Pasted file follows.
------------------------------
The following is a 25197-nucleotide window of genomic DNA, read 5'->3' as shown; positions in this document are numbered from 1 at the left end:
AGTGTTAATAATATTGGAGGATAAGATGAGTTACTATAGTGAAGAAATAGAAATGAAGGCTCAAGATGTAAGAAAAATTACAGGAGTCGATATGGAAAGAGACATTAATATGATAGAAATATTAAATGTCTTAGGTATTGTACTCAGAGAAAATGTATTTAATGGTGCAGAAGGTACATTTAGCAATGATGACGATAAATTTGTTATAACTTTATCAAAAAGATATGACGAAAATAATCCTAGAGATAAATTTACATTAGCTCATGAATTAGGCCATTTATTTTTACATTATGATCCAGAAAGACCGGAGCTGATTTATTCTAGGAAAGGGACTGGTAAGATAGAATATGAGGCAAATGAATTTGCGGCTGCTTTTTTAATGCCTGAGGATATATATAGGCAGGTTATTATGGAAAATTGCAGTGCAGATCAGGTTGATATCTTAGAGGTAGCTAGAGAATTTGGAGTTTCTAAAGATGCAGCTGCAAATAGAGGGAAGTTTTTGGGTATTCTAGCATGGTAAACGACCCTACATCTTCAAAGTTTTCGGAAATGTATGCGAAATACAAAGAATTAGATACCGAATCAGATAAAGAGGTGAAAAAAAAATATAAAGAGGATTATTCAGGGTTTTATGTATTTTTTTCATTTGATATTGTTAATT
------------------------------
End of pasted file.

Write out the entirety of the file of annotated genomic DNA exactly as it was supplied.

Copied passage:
The following is a 25197-nucleotide window of genomic DNA, read 5'->3' as shown; positions in this document are numbered from 1 at the left end:
AGTGTTAATAATATTGGAGGATAAGATGAGTTACTATAGTGAAGAAATAGAAATGAAGGCTCAAGATGTAAGAAAAATTACAGGAGTCGATATGGAAAGAGACATTAATATGATAGAAATATTAAATGTCTTAGGTATTGTACTCAGAGAAAATGTATTTAATGGTGCAGAAGGTACATTTAGCAATGATGACGATAAATTTGTTATAACTTTATCAAAAAGATATGACGAAAATAATCCTAGAGATAAATTTACATTAGCTCATGAATTAGGCCATTTATTTTTACATTATGATCCAGAAAGACCGGAGCTGATTTATTCTAGGAAAGGGACTGGTAAGATAGAATATGAGGCAAATGAATTTGCGGCTGCTTTTTTAATGCCTGAGGATATATATAGGCAGGTTATTATGGAAAATTGCAGTGCAGATCAGGTTGATATCTTAGAGGTAGCTAGAGAATTTGGAGTTTCTAAAGATGCAGCTGCAAATAGAGGGAAGTTTTTGGGTATTCTAGCATGGTAAACGACCCTACATCTTCAAAGTTTTCGGAAATGTATGCGAAATACAAAGAATTAGATACCGAATCAGATAAAGAGGTGAAAAAAAAATATAAAGAGGATTATTCAGGGTTTTATGTATTTTTTTCATTTGATATTGTTAATT